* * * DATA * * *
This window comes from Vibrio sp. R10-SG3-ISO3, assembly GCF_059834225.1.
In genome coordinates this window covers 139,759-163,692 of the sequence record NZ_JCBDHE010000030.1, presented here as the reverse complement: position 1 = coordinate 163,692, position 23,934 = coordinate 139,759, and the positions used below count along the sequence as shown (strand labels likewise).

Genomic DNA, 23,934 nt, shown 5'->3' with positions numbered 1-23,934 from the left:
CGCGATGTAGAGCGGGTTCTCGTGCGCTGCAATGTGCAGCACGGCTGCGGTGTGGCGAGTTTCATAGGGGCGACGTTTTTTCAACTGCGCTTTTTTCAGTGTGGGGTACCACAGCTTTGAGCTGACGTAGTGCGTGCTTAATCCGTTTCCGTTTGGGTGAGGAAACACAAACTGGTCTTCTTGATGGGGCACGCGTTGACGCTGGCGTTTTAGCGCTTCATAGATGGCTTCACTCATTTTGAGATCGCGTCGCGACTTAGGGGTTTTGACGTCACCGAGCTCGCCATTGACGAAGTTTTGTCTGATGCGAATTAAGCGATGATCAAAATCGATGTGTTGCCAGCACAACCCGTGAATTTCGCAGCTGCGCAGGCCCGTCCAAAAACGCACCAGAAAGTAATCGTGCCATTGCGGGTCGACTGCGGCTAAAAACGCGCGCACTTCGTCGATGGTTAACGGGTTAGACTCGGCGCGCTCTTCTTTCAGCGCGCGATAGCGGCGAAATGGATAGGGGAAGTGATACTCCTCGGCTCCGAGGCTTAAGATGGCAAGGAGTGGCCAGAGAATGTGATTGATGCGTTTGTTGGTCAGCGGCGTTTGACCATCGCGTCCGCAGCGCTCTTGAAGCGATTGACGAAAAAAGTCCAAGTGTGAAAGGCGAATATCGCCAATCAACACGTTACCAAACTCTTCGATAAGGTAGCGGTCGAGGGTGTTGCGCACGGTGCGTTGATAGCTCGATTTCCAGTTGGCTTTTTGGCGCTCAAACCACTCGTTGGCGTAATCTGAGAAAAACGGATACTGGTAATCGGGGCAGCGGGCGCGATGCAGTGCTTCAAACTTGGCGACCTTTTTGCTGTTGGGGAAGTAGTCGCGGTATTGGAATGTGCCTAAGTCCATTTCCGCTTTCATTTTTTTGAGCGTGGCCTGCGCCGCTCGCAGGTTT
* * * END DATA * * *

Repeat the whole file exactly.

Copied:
This window comes from Vibrio sp. R10-SG3-ISO3, assembly GCF_059834225.1.
In genome coordinates this window covers 139,759-163,692 of the sequence record NZ_JCBDHE010000030.1, presented here as the reverse complement: position 1 = coordinate 163,692, position 23,934 = coordinate 139,759, and the positions used below count along the sequence as shown (strand labels likewise).

Genomic DNA, 23,934 nt, shown 5'->3' with positions numbered 1-23,934 from the left:
CGCGATGTAGAGCGGGTTCTCGTGCGCTGCAATGTGCAGCACGGCTGCGGTGTGGCGAGTTTCATAGGGGCGACGTTTTTTCAACTGCGCTTTTTTCAGTGTGGGGTACCACAGCTTTGAGCTGACGTAGTGCGTGCTTAATCCGTTTCCGTTTGGGTGAGGAAACACAAACTGGTCTTCTTGATGGGGCACGCGTTGACGCTGGCGTTTTAGCGCTTCATAGATGGCTTCACTCATTTTGAGATCGCGTCGCGACTTAGGGGTTTTGACGTCACCGAGCTCGCCATTGACGAAGTTTTGTCTGATGCGAATTAAGCGATGATCAAAATCGATGTGTTGCCAGCACAACCCGTGAATTTCGCAGCTGCGCAGGCCCGTCCAAAAACGCACCAGAAAGTAATCGTGCCATTGCGGGTCGACTGCGGCTAAAAACGCGCGCACTTCGTCGATGGTTAACGGGTTAGACTCGGCGCGCTCTTCTTTCAGCGCGCGATAGCGGCGAAATGGATAGGGGAAGTGATACTCCTCGGCTCCGAGGCTTAAGATGGCAAGGAGTGGCCAGAGAATGTGATTGATGCGTTTGTTGGTCAGCGGCGTTTGACCATCGCGTCCGCAGCGCTCTTGAAGCGATTGACGAAAAAAGTCCAAGTGTGAAAGGCGAATATCGCCAATCAACACGTTACCAAACTCTTCGATAAGGTAGCGGTCGAGGGTGTTGCGCACGGTGCGTTGATAGCTCGATTTCCAGTTGGCTTTTTGGCGCTCAAACCACTCGTTGGCGTAATCTGAGAAAAACGGATACTGGTAATCGGGGCAGCGGGCGCGATGCAGTGCTTCAAACTTGGCGACCTTTTTGCTGTTGGGGAAGTAGTCGCGGTATTGGAATGTGCCTAAGTCCATTTCCGCTTTCATTTTTTTGAGCGTGGCCTGCGCCGCTCGCAGGTTT